Brad DeLong on what does and does not constitute default on the bonds in the Social Security Trust Fund*:

It depends on what kind of Social Security reform we are talking about. There's one reform in which benefits are cut and taxes are raised but the equality:

(Current Value of Trust Fund) + (Present Value of Future Social Security Taxes) = (Present Value of Future Social Security Benefits)

is preserved. That's not a default. There's another reform in which the principal purpose is to open up a gap between the left hand side and the right hand side and make:

(Current Value of Trust Fund) + (Present Value of Future Social Security Taxes) > (Present Value of Future Social Security Benefits)

That is tantamount to default.

I don't see the logic in this distinction, nor do I see any practical difference. DeLong is saying, essentially, that it's okay to cut benefits (or if not that it's okay, at least that it doesn't necessarily amount to default), as long as we keep the really important promise: to use income tax revenues to pay for a portion of Social Security benefits.

I assume that this distinction is important to him because income taxes are progressive, while payroll taxes are regressive. But there are any number of perfectly legitimate accounting tricks that could be used to make "defaulting" and not "defaulting" functionally equivalent.

Social Security taxes are currently 12.4% of wages up to certain limit. Suppose that at some point in the future, 14.4% of wages would be needed to cover the difference. The government could levy a new payroll tax of 2% to supplement Social Security tax revenues. This would be no less legitimate than raising income taxes---the Sixteenth Amendment gives the government the power to tax income from any source derived, and has nothing to say on the topic of progressivity. Or it could reduce the standard deduction, or increase the rates in the lower tax brackets, or any of a number of other things that would have more or less the same effect as raising payroll taxes.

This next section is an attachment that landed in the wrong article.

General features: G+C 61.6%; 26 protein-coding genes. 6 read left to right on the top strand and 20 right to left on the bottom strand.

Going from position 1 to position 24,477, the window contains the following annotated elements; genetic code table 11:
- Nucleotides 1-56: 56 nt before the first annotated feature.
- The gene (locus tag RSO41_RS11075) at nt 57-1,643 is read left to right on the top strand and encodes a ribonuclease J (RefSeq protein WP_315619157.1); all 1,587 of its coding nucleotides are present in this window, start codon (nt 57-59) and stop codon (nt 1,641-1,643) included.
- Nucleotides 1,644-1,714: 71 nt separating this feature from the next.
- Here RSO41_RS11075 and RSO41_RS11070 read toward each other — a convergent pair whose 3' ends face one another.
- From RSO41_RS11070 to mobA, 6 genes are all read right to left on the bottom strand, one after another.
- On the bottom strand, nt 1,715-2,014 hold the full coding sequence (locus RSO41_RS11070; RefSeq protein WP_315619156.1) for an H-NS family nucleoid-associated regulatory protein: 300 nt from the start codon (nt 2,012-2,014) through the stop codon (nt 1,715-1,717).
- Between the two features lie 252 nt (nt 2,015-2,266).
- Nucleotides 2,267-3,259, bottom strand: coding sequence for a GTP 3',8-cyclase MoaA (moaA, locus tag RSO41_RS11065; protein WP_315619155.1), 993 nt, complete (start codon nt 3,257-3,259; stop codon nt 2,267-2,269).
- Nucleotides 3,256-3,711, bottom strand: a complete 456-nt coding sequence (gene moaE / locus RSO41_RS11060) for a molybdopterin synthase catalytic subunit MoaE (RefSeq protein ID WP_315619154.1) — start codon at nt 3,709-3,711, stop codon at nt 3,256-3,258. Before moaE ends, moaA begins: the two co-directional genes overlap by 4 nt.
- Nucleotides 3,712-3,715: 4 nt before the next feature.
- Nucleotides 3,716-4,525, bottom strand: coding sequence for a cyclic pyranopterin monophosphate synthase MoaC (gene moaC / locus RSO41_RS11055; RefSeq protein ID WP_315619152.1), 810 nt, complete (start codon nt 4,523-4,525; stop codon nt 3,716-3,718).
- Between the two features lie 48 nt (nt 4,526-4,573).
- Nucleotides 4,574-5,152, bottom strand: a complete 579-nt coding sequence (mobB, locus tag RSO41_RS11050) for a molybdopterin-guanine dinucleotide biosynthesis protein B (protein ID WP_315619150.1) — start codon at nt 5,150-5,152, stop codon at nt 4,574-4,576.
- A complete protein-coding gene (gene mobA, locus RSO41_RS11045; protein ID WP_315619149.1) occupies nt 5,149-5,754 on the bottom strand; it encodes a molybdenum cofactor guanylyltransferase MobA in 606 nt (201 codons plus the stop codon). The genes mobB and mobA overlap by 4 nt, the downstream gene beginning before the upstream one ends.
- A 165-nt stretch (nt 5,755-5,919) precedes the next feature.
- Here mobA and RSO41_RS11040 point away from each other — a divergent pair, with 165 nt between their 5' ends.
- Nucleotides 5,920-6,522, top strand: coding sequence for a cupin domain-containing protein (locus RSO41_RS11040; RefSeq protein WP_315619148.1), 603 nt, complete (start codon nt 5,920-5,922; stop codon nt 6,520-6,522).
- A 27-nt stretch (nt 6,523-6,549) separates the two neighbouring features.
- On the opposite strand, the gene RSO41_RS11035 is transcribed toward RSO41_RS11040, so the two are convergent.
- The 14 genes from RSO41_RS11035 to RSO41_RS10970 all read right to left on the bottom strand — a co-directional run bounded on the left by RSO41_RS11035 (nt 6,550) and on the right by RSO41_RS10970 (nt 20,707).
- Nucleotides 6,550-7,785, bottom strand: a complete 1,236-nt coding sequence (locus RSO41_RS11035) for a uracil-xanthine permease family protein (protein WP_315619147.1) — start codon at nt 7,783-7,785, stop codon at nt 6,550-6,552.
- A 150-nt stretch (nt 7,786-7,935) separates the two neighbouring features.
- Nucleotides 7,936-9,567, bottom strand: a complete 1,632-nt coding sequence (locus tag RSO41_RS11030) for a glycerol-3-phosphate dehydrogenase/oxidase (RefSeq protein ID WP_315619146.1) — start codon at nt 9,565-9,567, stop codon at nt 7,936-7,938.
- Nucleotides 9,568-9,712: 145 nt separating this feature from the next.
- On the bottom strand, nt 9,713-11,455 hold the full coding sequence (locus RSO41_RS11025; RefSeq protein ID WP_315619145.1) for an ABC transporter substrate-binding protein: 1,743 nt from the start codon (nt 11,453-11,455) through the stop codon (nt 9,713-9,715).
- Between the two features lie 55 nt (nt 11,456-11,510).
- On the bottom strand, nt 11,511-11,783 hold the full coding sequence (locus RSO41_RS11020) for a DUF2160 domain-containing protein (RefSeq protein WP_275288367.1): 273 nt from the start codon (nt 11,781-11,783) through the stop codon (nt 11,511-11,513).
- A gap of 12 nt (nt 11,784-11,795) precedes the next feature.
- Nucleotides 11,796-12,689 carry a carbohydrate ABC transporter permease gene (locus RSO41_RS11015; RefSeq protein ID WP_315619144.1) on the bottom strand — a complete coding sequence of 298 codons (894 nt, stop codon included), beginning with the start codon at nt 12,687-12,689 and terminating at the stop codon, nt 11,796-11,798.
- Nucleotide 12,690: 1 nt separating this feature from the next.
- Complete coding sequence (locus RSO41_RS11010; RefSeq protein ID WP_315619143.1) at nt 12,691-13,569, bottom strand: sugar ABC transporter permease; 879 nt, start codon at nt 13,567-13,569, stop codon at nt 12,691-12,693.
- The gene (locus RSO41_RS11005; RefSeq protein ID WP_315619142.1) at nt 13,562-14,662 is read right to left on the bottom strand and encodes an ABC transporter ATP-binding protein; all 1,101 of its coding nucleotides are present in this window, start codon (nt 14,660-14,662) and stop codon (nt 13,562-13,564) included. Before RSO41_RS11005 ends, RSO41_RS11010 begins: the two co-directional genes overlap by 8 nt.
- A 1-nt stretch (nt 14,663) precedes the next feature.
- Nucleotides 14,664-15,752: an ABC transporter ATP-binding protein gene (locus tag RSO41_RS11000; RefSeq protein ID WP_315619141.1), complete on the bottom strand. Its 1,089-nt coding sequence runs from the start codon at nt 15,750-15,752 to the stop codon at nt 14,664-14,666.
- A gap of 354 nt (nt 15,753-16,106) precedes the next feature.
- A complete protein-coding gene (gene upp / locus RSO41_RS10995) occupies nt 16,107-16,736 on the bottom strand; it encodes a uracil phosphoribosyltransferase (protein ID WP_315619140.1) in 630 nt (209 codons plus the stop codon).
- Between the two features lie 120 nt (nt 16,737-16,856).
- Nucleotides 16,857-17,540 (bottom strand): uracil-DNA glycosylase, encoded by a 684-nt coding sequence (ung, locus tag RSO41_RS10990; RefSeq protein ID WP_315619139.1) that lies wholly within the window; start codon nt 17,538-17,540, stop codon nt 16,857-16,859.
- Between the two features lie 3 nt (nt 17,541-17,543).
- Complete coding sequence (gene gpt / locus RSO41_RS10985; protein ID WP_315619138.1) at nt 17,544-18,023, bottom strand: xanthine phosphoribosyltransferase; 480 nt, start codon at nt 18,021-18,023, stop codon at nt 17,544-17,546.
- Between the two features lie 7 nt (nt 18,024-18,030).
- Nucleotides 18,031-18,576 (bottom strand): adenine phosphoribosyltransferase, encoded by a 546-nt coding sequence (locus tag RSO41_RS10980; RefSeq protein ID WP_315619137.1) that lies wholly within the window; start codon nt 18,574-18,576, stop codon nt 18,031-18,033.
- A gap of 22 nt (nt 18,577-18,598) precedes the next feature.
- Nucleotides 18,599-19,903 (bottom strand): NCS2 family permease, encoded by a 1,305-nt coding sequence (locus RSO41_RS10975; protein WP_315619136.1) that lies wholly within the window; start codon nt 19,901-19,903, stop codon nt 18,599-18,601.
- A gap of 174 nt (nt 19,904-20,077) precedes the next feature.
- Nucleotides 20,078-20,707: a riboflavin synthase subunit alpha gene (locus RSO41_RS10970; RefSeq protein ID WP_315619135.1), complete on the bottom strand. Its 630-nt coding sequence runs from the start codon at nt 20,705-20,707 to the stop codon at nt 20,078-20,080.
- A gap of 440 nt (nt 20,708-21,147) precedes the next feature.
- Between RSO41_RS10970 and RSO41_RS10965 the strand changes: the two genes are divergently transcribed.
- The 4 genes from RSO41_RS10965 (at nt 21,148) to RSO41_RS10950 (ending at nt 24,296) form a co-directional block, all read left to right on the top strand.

Putting aside logistical issues, it's not clear to me that DeLong's idea of what it means to default makes any sense. If a debt is owed (a dubious proposition in itself), it's owed to those who paid the taxes that were deposited into the SSTF. But then any cut in benefits must necessarily amount to a default. The question is not whether we repay the debt with income tax revenues or payroll tax revenues, but whether we repay it at all.

*Not to be confused with an actual trust fund.

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